Obtaining Approval to Build

A community unlike any other

Explore inspiring articles, discover events, connect with locals and learn more about Coffs Harbour City Council.

Jetty Structure Refurb

Timber Jetty Undergoes Refurb

The historic jetty is to receive some much-needed TLC with a major programme of repair and refurbishment beginning from April 17.

Read more
ANZAC Day

ANZAC Day Closures

Check the opening hours of Council's facilities on ANZAC Day.

Read more
Positive Ageing

Positive Ageing Strategy

Council are inviting input from members of the community aged 55 years or older on developing a Positive Ageing Strategy.

Read more
View all news

Latest News

Detention Basin

Work Begins on Final Coffs Creek Flood Basin

Construction of the fourth and final flood detention basin planned for the Coffs Creek catchment will begin at Upper Shephards Lane ...

Read more
Coffs Creek

Improvements Flow into Coffs Creek

An accessible jetty and launching ramp, a new playground, an updated amenities building and new parking area at Saltwater Park are among many improvements...

Read more
Dont Be a Tosser

No Excuse for Litter

Coffs Harbour residents are being reminded there is no excuse to litter this autumn ...

Read more
View all news

Upcoming Events

2018
SeniorsWeek

Coffs Harbour Seniors Festival

Read more
16 - 27
May Gibbs

May Gibbs Display at the Library

Read more
2018
Museum Exhibition

Created from a Dream: A Gift of Calligraphy Exhibition

Read more
April 2018
Workshop

Create your own Journal with Suzanne Archer

Read more
April 2018
BU Festival

Youth Week BU Festival

Read more
April 2018
Ipads and biscuits

iPads and Biscuits

Read more
View all events

Obtaining Approval to Build

Once you have received Development Consent ​for a proposed development it will be necessary for you to obtain a Construction Certificate before you commence any building or subdivision work on site.

Construction Certificates

A construction certificate is a statement of intent that the proposed building or subdivision works are consistent with the development consent and relevant construction standards, such as the National Construction Code of Australia and Australian Standards.

The application must be accompanied by detailed plans and specifications and include sufficient information to demonstrate that the  works, when completed, will comply with the relevant standards. References to specific Australian Standards or relevant National Construction Code of Australia clauses within the specifications or on the plans may be sufficient to demonstrate compliance. A general reference to Australian Standards and the National Construction Code of Australia is not sufficient.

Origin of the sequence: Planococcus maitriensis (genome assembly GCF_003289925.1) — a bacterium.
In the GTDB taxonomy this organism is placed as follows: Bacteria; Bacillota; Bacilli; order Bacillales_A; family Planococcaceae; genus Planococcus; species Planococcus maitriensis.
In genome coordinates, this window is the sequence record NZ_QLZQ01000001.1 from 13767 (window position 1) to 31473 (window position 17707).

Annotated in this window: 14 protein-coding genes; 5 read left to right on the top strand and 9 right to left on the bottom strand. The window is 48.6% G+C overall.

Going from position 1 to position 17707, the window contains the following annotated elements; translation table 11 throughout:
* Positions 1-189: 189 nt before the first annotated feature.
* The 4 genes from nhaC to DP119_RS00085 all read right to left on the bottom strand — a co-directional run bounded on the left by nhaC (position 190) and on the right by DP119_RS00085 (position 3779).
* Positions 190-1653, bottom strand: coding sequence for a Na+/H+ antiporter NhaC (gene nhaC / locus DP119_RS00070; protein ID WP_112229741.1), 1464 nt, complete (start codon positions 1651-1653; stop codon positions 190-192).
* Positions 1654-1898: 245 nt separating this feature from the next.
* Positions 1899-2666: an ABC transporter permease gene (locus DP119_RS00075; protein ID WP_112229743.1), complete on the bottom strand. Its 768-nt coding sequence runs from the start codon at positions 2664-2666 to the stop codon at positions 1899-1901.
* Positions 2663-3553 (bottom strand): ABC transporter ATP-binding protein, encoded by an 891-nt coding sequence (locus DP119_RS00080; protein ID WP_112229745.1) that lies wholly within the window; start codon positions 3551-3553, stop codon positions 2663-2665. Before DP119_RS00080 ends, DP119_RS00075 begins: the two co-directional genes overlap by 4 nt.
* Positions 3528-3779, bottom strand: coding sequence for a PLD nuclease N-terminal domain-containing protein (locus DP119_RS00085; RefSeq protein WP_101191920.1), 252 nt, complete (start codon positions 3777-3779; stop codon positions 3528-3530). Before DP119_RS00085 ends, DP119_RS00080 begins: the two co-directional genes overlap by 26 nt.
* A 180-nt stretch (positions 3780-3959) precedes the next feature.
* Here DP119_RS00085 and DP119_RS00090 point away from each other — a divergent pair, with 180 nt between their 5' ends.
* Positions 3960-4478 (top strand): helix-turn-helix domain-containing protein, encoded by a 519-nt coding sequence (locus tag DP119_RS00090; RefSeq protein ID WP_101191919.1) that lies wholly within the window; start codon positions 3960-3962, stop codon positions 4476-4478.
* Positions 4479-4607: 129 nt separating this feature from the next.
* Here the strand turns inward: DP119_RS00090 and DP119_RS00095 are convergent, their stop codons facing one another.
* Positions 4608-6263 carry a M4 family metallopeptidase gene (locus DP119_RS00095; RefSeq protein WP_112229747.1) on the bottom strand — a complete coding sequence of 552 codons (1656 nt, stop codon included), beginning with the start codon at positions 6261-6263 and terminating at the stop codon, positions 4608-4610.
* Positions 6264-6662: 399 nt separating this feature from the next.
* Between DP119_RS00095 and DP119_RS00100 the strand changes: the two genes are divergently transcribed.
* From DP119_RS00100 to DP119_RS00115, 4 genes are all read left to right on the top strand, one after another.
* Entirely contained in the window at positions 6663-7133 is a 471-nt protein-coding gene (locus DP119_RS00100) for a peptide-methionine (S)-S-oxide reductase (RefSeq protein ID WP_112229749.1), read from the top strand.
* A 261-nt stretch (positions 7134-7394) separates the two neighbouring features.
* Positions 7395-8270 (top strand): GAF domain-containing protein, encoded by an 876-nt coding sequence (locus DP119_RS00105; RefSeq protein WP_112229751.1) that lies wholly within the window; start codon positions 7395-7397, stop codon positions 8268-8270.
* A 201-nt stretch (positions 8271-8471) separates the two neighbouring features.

An application for a construction certificate may be lodged with Council at the same time as submitting a development application, however the construction certificate cannot be issued until development consent has been issued and any relevant conditions of consent have been resolved. Construction certificate applications lodged concurrent with the development application may require additional information in the event that the development assessment process requires changes to the development application.

Application for a construction certificate can be lodged either with Council or a private accredited certifier.

What is an Accredited Certifier?

Accredited certifiers are consultants accredited by the Building Professional Board. The Environmental Planning Assessment Act 1979 permits appropriately qualified and accredited persons to undertake tasks relevant to their level of accreditation including the issuing of construction certificates, complying development certificates, occupation certificates and undertaking critical stage inspections. An accredited certifier must have appropriate professional indemnity insurance.

Commencement of Building or Subdivision Works

After obtaining development consent and before commencement of building or subdivision works an applicant must appoint a principal certifying authority (PCA).

What is a Principal Certifying Authority?

The Council or a private accredited certifier may be appointed as the Principal Certifying Authority (PCA). The PCA is responsible for ensuring that the work is undertaken in accordance with the approved development consent, the plans and specifications approved under the construction certificate and relevant building regulations. An accredited certifier, appointed as the PCA, has a similar role and responsibility as that of the Council.

Where a private accredited certifier is appointed as the PCA you must advise Council, at least two days before work commences, of the PCA's name and the date when development works are to commence.

Occupation Certificate

Upon completion of the development works and prior to the occupation or use of the development you must first obtain an Occupation Certificate from the Principal Certifying Authority.